Gaetz trolls Burr
The recent revelation that four U.S. Senators financially benefited from timely stock sales provided a different storyline from the COVID-19 virus. Republican Sens. Richard Burr of North Carolina, Kelly Loeffler of Georgia and Jim Inhofe of Oklahoma shared the unwanted spotlight with California Democrat Dianne Feinstein.
Burr, the Chairman of the Senate Intelligence Committee, drew the most scrutiny as he sold significant amounts of stock shortly after receiving a briefing on the impact the virus would likely have on the U.S. He claimed to base his sales on the knowledge available to the public. Still, many on Capitol Hill are not buying it.
Rep. Matt Gaetz of Fort Walton Beach tweeted: “With all of the money Chairman Burr saved in the #SenateSelloff, maybe he can reimburse the legal bills innocent people incurred during the phony Senate Russia investigation he led?” He later called Burr “swampily complicit” in bringing Donald Trump, Jr. before the Intelligence Committee.
Loeffler does not control the sales from her portfolio, but hundreds of thousands of dollars in stock were unloaded Feb. 14, shortly after the Senate briefing. Her husband, Jeffrey Sprecher, is the Chairman of the New York Stock Exchange (NYSE) and himself sold millions of dollars’ worth of stock in the parent company of the NYSE in late February.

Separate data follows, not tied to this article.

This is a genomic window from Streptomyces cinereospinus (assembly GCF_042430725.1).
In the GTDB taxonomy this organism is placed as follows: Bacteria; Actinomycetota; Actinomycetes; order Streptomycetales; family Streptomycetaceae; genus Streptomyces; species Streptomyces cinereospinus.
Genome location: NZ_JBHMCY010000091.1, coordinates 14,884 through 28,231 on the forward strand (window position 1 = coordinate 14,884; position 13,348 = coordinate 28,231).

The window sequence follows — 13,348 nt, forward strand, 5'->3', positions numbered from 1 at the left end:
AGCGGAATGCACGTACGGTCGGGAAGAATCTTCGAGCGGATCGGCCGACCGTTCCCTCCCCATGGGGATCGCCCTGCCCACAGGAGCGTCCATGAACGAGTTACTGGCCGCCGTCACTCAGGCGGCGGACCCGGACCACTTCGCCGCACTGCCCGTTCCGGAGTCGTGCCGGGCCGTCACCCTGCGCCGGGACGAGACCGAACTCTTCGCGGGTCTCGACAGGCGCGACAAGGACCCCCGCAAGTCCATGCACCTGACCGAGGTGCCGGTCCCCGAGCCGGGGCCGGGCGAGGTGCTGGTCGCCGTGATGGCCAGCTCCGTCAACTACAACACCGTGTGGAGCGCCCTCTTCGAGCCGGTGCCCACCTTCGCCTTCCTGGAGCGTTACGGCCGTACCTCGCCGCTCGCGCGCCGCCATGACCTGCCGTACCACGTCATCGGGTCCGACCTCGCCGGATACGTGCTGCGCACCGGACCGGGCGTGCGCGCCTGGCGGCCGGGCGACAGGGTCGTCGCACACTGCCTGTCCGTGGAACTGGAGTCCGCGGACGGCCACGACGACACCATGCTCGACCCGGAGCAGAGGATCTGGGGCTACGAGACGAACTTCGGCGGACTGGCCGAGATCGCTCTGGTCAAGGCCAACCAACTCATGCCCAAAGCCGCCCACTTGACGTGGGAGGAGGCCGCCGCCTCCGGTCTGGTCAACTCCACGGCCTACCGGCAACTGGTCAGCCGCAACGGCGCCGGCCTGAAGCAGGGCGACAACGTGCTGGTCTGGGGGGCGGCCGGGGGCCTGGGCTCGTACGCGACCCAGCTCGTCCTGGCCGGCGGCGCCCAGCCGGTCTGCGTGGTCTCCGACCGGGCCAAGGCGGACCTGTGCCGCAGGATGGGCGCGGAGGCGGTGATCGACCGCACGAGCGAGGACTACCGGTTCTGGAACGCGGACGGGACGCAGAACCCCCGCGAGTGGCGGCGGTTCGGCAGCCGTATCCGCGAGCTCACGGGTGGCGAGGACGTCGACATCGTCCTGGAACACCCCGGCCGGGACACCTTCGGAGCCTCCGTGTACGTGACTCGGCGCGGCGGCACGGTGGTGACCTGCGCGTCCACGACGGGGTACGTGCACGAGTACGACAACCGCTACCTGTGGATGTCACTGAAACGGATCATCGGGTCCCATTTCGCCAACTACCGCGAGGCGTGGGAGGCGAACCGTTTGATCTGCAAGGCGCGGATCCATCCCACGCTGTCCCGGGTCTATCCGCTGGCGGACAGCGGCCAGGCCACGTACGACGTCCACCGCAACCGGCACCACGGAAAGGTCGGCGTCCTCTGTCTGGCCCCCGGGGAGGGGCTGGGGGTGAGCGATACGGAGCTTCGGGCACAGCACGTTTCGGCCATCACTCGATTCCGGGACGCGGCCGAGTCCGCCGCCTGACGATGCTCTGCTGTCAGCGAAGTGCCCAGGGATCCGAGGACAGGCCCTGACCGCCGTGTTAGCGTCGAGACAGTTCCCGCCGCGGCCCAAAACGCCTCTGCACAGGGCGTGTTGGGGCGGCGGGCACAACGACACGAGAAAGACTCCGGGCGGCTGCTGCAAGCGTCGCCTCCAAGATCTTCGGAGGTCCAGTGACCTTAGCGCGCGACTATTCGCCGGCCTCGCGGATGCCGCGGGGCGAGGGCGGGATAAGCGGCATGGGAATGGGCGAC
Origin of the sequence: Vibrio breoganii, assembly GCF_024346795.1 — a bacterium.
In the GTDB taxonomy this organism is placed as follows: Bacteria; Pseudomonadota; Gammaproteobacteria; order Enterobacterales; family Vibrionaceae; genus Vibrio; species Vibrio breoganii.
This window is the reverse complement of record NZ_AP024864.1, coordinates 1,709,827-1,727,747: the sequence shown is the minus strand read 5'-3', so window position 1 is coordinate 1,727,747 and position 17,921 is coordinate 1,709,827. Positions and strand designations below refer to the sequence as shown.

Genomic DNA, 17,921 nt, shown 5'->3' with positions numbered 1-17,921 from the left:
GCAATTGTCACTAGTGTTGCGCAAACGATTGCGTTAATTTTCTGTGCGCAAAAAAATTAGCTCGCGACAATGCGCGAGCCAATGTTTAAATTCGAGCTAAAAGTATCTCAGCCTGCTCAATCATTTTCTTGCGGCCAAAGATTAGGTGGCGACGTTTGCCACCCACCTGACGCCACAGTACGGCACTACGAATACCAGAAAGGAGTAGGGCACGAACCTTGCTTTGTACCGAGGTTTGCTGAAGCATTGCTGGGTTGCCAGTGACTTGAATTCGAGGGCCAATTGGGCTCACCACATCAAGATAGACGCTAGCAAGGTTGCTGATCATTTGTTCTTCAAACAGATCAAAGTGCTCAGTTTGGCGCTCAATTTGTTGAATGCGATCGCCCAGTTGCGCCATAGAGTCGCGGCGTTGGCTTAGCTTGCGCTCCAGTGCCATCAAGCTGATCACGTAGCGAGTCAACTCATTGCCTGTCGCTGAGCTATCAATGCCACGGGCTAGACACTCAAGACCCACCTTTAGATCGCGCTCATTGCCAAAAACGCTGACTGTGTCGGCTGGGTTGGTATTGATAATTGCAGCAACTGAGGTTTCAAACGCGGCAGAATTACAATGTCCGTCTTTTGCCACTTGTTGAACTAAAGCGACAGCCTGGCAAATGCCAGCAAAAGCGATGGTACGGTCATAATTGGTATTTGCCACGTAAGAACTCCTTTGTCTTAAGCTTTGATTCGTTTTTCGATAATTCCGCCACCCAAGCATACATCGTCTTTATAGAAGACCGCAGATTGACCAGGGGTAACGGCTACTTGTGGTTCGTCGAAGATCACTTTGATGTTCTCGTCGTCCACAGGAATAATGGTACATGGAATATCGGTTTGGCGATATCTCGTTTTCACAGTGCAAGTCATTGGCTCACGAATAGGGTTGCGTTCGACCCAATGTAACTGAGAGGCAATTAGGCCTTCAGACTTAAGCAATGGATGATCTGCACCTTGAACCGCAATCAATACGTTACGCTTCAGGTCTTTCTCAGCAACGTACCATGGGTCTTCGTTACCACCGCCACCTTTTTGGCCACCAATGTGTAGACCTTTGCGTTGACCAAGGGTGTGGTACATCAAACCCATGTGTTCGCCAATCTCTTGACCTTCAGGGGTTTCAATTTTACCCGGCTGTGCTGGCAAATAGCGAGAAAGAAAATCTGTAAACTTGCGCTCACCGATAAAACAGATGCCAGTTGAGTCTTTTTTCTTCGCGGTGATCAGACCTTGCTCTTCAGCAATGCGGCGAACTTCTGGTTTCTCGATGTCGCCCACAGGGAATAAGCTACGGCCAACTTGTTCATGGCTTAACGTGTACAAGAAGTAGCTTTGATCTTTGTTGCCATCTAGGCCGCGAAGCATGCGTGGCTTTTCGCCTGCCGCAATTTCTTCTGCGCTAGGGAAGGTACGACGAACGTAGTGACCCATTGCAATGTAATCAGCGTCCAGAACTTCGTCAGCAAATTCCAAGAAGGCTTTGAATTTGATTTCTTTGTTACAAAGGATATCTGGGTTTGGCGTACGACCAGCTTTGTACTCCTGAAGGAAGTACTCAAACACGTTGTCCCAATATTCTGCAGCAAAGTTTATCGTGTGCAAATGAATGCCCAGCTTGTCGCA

Loeffler was appointed to her seat in December by Georgia Gov. Brian Kemp, a move roundly criticized by Gaetz, who strongly advocated for Republican Rep. Doug Collins. Despite this history, Gaetz has kept all of his fire on the trading issue directed squarely at Burr.
Feinstein leaves financial decisions to her husband and assured Californians she had no role in the recent sales of between $1 million and $5 million in a therapeutics company whose value has fallen more than 20% in less than three months.
Inhofe, through his adviser, sold between $50,000 and $100,000 in an asset management company that has plummeted by 30% since January. Inhofe reportedly directed his adviser to liquidate his stock holdings in December 2018.
Lawson draws another opponent
With the coronavirus crisis deservingly receiving most of the attention of the media and the country, politics is almost an afterthought. Once the crisis passes, focus on the 2020 campaigns will increase dramatically.
Few seats in the Florida delegation are expected to feature competitive races and the District 5 seat held by Democrat Al Lawson is not likely to be one of them. That did not stop Jacksonville businessman Gary Adler from announcing a challenge.
“Congress is out of touch — and I’m running to make a change,” Adler said. “I’ll work hard each and every day for the citizens of my district, and I’ll never forget who my bosses are.”